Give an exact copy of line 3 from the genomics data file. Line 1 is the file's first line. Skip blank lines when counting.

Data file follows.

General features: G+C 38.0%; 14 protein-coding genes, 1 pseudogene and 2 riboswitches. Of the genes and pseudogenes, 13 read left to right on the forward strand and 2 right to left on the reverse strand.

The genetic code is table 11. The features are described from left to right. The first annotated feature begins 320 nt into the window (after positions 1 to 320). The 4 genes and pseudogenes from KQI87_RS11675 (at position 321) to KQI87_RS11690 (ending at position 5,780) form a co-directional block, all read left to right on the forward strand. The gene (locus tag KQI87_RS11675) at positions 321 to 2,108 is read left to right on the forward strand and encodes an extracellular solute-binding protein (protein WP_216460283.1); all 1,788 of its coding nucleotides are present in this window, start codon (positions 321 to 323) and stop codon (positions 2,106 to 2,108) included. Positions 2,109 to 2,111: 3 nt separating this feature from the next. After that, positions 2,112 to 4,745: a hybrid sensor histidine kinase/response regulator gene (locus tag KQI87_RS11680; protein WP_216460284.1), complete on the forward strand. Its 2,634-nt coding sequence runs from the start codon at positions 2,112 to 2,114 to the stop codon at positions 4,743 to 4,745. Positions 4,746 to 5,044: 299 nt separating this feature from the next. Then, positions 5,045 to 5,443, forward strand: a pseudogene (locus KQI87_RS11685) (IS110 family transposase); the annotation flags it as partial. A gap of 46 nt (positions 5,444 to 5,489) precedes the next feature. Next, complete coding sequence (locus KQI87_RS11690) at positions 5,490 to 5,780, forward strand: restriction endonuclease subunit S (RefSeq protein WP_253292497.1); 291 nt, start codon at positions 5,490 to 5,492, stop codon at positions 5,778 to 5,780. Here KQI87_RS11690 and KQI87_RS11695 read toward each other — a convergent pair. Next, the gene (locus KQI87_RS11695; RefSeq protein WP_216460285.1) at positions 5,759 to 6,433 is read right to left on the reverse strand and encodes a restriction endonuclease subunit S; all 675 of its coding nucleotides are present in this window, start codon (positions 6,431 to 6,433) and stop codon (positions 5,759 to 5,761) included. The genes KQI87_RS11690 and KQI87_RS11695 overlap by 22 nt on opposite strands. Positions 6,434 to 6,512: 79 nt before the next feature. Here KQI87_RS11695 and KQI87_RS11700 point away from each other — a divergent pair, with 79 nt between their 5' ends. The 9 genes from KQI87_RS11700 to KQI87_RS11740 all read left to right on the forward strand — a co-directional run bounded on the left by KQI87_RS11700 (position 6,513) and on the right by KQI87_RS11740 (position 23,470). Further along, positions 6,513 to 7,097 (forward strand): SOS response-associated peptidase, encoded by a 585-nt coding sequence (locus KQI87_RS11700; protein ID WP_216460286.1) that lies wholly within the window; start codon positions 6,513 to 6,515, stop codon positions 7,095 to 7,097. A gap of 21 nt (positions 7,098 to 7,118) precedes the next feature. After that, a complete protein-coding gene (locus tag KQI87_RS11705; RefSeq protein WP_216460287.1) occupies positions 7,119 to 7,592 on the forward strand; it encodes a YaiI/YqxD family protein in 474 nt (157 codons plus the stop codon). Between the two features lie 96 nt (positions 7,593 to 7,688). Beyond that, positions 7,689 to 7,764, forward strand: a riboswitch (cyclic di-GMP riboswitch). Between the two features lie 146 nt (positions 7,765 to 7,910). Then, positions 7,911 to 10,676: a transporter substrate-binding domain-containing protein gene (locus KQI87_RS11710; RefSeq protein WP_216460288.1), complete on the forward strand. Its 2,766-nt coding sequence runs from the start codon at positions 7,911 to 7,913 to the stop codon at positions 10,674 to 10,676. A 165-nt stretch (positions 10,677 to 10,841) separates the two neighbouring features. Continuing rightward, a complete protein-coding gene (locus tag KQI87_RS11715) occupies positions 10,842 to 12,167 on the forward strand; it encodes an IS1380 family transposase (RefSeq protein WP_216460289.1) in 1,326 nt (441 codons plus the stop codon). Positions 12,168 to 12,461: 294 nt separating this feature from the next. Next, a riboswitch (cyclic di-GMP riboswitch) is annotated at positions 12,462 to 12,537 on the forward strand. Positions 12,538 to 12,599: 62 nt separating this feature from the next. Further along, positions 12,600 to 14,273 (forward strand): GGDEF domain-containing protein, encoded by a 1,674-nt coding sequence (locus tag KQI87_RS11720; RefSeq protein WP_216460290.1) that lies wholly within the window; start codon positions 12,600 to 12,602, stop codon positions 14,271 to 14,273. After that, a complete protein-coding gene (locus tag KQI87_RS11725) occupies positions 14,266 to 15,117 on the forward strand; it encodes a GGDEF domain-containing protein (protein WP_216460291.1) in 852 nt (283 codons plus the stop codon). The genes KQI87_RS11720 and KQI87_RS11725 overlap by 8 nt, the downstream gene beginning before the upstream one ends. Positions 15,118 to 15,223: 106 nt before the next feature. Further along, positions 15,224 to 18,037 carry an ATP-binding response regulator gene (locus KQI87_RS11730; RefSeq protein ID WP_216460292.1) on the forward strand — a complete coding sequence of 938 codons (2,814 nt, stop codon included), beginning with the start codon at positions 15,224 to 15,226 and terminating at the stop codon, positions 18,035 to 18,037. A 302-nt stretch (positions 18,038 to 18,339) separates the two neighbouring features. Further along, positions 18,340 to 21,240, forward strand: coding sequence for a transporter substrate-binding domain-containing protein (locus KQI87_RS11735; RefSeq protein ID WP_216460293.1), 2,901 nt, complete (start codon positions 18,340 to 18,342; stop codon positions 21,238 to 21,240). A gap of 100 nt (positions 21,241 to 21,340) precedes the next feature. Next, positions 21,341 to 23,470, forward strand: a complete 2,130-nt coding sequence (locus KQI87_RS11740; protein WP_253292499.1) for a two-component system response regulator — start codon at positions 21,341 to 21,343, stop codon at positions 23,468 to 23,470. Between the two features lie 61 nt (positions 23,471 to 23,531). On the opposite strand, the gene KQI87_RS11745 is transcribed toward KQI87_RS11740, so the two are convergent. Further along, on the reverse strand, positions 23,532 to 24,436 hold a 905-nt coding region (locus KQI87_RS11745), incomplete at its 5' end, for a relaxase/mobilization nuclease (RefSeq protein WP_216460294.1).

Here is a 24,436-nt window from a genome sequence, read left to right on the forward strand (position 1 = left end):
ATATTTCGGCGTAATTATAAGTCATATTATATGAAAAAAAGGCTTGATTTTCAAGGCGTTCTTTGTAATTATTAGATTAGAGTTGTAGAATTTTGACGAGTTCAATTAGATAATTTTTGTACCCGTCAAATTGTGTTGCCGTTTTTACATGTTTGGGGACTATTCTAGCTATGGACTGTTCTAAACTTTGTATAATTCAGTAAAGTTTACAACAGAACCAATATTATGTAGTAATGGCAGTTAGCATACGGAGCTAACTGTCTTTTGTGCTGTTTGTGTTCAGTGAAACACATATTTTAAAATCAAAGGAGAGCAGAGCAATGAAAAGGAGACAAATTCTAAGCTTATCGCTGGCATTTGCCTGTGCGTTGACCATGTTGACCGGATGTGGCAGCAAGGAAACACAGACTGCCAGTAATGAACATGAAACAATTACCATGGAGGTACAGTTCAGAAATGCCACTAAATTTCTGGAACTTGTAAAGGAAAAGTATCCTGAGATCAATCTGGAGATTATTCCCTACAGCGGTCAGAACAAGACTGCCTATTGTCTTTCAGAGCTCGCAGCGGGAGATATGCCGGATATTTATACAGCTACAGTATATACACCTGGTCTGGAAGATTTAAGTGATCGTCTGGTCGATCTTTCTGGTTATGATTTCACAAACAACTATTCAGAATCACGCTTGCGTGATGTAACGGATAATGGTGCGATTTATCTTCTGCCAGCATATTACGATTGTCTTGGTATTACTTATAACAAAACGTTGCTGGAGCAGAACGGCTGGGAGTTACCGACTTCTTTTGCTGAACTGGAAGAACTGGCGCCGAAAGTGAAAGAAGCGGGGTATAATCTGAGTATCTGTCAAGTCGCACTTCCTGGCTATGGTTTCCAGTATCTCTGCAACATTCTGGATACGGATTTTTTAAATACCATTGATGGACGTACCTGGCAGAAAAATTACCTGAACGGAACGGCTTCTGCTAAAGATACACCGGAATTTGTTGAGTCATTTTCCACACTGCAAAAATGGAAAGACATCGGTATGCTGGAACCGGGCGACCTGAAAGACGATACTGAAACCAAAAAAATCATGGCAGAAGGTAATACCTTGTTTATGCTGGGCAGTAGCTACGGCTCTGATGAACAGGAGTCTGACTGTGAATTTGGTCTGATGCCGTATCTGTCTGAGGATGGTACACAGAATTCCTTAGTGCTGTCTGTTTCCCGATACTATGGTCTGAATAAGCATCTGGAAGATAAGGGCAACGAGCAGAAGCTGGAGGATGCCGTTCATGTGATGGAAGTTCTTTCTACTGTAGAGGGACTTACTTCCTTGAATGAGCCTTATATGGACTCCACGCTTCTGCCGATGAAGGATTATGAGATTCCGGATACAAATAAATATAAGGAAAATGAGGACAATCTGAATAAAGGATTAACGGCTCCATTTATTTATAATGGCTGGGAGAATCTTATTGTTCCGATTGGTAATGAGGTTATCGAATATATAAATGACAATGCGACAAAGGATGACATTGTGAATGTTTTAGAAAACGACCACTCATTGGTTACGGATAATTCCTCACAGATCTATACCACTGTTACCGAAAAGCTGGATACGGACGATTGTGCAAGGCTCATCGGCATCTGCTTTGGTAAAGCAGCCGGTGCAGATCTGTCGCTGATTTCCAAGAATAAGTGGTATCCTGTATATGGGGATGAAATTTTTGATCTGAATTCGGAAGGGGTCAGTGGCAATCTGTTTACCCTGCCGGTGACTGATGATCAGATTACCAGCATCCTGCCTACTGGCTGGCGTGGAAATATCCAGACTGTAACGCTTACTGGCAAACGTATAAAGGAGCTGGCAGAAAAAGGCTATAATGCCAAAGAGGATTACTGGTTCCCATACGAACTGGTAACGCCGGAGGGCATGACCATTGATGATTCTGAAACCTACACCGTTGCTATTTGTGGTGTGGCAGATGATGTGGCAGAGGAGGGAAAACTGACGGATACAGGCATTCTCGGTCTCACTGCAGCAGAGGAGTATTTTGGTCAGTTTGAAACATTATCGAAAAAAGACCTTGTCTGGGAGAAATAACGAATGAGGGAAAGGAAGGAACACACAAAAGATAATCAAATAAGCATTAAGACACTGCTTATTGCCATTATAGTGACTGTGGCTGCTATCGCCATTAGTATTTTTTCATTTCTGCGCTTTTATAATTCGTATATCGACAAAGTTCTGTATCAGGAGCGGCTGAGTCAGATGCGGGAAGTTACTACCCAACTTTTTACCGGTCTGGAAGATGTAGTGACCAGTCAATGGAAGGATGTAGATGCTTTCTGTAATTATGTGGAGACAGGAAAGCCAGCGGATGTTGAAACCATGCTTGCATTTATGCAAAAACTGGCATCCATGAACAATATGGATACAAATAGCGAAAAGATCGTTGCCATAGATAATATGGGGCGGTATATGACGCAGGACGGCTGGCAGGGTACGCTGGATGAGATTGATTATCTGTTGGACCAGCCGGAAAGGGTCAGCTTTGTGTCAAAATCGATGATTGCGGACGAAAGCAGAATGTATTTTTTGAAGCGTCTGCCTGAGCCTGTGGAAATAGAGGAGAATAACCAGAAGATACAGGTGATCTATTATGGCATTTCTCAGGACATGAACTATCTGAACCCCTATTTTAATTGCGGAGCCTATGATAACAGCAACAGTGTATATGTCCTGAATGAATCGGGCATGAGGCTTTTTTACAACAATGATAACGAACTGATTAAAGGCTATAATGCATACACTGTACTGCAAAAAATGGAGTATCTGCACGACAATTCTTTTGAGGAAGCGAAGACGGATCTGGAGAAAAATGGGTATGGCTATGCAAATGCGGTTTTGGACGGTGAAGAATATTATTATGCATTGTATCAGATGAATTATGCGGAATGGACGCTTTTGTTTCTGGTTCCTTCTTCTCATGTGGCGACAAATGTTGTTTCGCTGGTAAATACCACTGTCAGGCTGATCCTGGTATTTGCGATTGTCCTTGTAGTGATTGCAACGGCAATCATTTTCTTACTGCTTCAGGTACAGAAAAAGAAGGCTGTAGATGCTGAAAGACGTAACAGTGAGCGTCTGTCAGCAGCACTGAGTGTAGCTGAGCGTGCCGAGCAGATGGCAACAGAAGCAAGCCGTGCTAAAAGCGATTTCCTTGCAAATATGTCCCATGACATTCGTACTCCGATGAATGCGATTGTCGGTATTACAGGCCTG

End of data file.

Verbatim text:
Here is a 24,436-nt window from a genome sequence, read left to right on the forward strand (position 1 = left end):